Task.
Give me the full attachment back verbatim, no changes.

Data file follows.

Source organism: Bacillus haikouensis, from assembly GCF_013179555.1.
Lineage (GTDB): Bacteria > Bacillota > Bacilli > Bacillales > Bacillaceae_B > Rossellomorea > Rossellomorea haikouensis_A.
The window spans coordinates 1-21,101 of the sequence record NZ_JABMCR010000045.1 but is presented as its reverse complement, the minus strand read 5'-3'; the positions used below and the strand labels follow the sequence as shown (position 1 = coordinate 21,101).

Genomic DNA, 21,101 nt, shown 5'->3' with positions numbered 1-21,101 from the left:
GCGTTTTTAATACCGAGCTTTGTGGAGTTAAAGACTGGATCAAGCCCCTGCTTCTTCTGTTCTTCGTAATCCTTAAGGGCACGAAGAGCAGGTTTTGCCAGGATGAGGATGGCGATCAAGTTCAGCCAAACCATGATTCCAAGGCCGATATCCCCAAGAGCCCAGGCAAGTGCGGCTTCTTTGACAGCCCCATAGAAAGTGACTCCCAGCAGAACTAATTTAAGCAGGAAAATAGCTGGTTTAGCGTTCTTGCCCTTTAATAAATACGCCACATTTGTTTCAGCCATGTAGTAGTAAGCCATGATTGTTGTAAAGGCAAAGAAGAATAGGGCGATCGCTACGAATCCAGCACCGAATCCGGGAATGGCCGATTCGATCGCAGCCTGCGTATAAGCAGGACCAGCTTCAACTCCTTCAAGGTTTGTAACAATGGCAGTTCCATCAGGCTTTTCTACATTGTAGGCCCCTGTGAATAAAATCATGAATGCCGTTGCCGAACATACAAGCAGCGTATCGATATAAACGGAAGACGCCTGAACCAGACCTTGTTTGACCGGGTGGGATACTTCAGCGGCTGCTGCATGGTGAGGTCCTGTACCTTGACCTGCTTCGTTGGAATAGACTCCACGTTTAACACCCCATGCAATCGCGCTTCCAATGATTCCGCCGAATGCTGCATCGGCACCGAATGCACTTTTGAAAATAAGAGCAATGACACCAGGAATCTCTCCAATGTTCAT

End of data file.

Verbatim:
Source organism: Bacillus haikouensis, from assembly GCF_013179555.1.
Lineage (GTDB): Bacteria > Bacillota > Bacilli > Bacillales > Bacillaceae_B > Rossellomorea > Rossellomorea haikouensis_A.
The window spans coordinates 1-21,101 of the sequence record NZ_JABMCR010000045.1 but is presented as its reverse complement, the minus strand read 5'-3'; the positions used below and the strand labels follow the sequence as shown (position 1 = coordinate 21,101).

Genomic DNA, 21,101 nt, shown 5'->3' with positions numbered 1-21,101 from the left:
GCGTTTTTAATACCGAGCTTTGTGGAGTTAAAGACTGGATCAAGCCCCTGCTTCTTCTGTTCTTCGTAATCCTTAAGGGCACGAAGAGCAGGTTTTGCCAGGATGAGGATGGCGATCAAGTTCAGCCAAACCATGATTCCAAGGCCGATATCCCCAAGAGCCCAGGCAAGTGCGGCTTCTTTGACAGCCCCATAGAAAGTGACTCCCAGCAGAACTAATTTAAGCAGGAAAATAGCTGGTTTAGCGTTCTTGCCCTTTAATAAATACGCCACATTTGTTTCAGCCATGTAGTAGTAAGCCATGATTGTTGTAAAGGCAAAGAAGAATAGGGCGATCGCTACGAATCCAGCACCGAATCCGGGAATGGCCGATTCGATCGCAGCCTGCGTATAAGCAGGACCAGCTTCAACTCCTTCAAGGTTTGTAACAATGGCAGTTCCATCAGGCTTTTCTACATTGTAGGCCCCTGTGAATAAAATCATGAATGCCGTTGCCGAACATACAAGCAGCGTATCGATATAAACGGAAGACGCCTGAACCAGACCTTGTTTGACCGGGTGGGATACTTCAGCGGCTGCTGCATGGTGAGGTCCTGTACCTTGACCTGCTTCGTTGGAATAGACTCCACGTTTAACACCCCATGCAATCGCGCTTCCAATGATTCCGCCGAATGCTGCATCGGCACCGAATGCACTTTTGAAAATAAGAGCAATGACACCAGGAATCTCTCCAATGTTCAT